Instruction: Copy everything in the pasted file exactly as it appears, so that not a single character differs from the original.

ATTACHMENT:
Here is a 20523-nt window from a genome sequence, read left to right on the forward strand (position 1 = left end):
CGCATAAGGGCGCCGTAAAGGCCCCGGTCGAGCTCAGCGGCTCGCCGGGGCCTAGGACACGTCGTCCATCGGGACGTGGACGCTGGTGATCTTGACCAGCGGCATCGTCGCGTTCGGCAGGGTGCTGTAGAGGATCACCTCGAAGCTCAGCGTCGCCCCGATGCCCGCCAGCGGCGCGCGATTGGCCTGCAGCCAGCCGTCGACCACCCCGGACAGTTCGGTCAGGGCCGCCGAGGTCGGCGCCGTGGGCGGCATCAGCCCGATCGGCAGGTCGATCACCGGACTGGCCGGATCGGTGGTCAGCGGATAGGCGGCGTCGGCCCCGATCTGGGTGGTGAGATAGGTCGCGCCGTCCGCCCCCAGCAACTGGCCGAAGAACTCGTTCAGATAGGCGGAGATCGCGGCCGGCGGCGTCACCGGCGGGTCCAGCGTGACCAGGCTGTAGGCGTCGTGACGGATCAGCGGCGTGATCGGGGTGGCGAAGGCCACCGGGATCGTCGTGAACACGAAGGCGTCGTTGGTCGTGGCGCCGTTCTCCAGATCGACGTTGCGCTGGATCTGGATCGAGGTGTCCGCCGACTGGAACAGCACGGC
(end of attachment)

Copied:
Here is a 20523-nt window from a genome sequence, read left to right on the forward strand (position 1 = left end):
CGCATAAGGGCGCCGTAAAGGCCCCGGTCGAGCTCAGCGGCTCGCCGGGGCCTAGGACACGTCGTCCATCGGGACGTGGACGCTGGTGATCTTGACCAGCGGCATCGTCGCGTTCGGCAGGGTGCTGTAGAGGATCACCTCGAAGCTCAGCGTCGCCCCGATGCCCGCCAGCGGCGCGCGATTGGCCTGCAGCCAGCCGTCGACCACCCCGGACAGTTCGGTCAGGGCCGCCGAGGTCGGCGCCGTGGGCGGCATCAGCCCGATCGGCAGGTCGATCACCGGACTGGCCGGATCGGTGGTCAGCGGATAGGCGGCGTCGGCCCCGATCTGGGTGGTGAGATAGGTCGCGCCGTCCGCCCCCAGCAACTGGCCGAAGAACTCGTTCAGATAGGCGGAGATCGCGGCCGGCGGCGTCACCGGCGGGTCCAGCGTGACCAGGCTGTAGGCGTCGTGACGGATCAGCGGCGTGATCGGGGTGGCGAAGGCCACCGGGATCGTCGTGAACACGAAGGCGTCGTTGGTCGTGGCGCCGTTCTCCAGATCGACGTTGCGCTGGATCTGGATCGAGGTGTCCGCCGACTGGAACAGCACGGC